Research Implementing the Flinders Model of Self-management Support with Aboriginal People who have Diabetes: Findings from a Pilot Study
Malcolm W. Battersby, Jackie Ah Kit, Colleen Prideaux, Peter W. Harvey, James P. Collins and Peter D. Mills
Australian Journal of Primary Health
14(1) 66 - 74
AbstractA pilot program for Aboriginal people with diabetes on Eyre Peninsula, South Australia, aimed to test the acceptability and impact of using the Flinders model of self-management care planing to improve patient self-management. A community development approach was used to conduct a twelve-month demonstration project. Aboriginal health workers (AHWs) conducted patient-centred, self-management assessment and care planning. Impacts were measured by patient-completed diabetes self-management assessment tool, goal achievement, quality of life and clinical measures at baseline and 12 months. Impact and acceptability were also assessed by semi-structured interviews and focus groups of AHWs. Sixty Aboriginal people with type 2 diabetes stated their main problems as family and social dysfunction, access to services, nutrition and exercise. Problems improved by 12% and goals by 26%, while quality of life scores showed no significant change. Self-management scores improved in five of six domains. Mean HbA1c reduced from 8.74-8.09 and mean blood pressure was unchanged. AHWs found the process acceptable and appropriate for them and their patients. It was concluded that a diabetes self-management program provided by AHWs is acceptable, improves self-management and is seen to be useful by Aboriginal communities. Barriers include lack of preventative health services, social problems and time pressure on staff. Enablers include community concern regarding the prevalence and mortality associated with diabetes.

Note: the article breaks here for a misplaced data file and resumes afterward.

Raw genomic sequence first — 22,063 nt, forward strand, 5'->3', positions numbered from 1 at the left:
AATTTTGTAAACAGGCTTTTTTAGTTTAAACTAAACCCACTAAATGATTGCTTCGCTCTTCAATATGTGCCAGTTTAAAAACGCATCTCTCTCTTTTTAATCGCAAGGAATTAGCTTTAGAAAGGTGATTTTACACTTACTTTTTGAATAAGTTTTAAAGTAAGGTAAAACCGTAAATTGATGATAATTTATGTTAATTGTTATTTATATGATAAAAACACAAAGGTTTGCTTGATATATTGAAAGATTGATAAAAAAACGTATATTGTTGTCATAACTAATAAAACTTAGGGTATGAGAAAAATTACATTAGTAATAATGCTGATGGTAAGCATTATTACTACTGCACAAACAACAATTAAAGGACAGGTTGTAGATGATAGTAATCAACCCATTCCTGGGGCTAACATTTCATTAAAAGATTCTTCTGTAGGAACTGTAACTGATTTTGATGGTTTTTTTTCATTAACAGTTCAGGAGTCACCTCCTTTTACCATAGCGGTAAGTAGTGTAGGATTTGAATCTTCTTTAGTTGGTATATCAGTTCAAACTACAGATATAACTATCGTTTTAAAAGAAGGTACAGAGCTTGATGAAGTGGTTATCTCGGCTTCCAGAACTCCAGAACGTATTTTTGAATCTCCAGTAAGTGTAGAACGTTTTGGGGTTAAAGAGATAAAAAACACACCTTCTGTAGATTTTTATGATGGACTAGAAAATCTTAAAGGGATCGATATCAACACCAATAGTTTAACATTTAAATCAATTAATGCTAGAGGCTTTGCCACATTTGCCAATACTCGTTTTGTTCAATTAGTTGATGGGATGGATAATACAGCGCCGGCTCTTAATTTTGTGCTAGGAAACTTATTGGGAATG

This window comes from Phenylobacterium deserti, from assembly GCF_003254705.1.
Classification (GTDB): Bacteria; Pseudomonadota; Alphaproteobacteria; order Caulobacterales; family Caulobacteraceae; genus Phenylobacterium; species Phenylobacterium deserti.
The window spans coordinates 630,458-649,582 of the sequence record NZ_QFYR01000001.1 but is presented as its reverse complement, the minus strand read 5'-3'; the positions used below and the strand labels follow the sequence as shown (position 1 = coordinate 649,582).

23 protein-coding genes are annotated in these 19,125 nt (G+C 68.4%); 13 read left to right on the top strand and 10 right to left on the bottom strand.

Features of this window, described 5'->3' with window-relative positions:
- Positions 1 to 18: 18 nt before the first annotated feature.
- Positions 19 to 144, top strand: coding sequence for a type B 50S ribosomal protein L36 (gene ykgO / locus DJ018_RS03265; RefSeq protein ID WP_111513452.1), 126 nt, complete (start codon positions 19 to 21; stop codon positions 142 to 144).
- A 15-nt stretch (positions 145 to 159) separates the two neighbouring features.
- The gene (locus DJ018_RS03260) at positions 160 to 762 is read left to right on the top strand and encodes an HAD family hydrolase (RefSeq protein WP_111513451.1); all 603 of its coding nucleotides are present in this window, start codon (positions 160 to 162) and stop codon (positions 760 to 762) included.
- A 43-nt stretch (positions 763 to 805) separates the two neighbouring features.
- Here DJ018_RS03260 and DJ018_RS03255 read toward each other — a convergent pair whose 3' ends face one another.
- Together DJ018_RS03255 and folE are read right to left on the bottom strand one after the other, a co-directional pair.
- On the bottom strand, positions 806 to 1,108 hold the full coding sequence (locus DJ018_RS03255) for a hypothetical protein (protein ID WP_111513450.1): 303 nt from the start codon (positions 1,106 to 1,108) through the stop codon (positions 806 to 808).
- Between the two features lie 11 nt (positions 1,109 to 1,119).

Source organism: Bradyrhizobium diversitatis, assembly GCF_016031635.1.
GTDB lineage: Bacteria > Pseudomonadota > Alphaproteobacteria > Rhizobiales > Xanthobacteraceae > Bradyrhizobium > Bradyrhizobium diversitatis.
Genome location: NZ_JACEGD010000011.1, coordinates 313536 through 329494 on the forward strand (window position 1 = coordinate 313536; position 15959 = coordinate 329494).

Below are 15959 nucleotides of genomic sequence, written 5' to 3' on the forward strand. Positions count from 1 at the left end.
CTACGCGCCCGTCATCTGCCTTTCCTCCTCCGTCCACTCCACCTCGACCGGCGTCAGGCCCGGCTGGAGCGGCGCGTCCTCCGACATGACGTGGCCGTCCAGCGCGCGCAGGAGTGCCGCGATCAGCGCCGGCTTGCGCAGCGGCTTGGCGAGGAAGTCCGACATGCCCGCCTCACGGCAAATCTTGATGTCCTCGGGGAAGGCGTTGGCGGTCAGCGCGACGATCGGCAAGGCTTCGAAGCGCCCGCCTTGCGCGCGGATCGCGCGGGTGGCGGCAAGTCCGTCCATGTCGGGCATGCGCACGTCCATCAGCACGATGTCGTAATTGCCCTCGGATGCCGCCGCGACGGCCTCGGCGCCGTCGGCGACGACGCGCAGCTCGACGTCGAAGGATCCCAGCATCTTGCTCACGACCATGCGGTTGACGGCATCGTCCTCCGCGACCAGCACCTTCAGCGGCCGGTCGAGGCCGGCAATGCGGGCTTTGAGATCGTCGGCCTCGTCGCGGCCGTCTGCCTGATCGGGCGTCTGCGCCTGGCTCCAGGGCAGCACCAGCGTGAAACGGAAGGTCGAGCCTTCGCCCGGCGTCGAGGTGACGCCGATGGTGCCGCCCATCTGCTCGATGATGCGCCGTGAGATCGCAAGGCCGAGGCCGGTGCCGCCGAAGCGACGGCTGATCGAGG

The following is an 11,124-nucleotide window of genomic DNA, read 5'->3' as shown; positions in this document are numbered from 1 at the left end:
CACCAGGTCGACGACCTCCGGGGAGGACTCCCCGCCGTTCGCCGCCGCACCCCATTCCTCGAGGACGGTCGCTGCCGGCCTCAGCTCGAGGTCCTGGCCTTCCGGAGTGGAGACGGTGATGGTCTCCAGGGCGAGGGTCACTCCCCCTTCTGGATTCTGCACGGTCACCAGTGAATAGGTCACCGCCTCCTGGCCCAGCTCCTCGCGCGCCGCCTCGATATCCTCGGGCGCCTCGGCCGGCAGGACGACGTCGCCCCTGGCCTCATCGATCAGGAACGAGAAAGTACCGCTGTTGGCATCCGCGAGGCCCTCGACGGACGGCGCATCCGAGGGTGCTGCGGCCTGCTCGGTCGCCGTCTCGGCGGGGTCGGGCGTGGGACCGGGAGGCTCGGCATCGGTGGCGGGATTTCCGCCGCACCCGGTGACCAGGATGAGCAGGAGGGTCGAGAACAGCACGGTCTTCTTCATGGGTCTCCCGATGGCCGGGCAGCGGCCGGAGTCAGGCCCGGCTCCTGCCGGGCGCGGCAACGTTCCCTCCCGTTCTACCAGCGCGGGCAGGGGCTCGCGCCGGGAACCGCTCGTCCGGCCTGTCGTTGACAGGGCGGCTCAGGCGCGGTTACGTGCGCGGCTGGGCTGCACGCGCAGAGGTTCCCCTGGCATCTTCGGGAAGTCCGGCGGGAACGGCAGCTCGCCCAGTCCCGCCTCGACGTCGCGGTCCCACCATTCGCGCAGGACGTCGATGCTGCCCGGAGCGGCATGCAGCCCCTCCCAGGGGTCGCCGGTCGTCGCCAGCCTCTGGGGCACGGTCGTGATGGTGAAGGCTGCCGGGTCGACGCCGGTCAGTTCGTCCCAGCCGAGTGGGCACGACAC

© La Trobe University 2008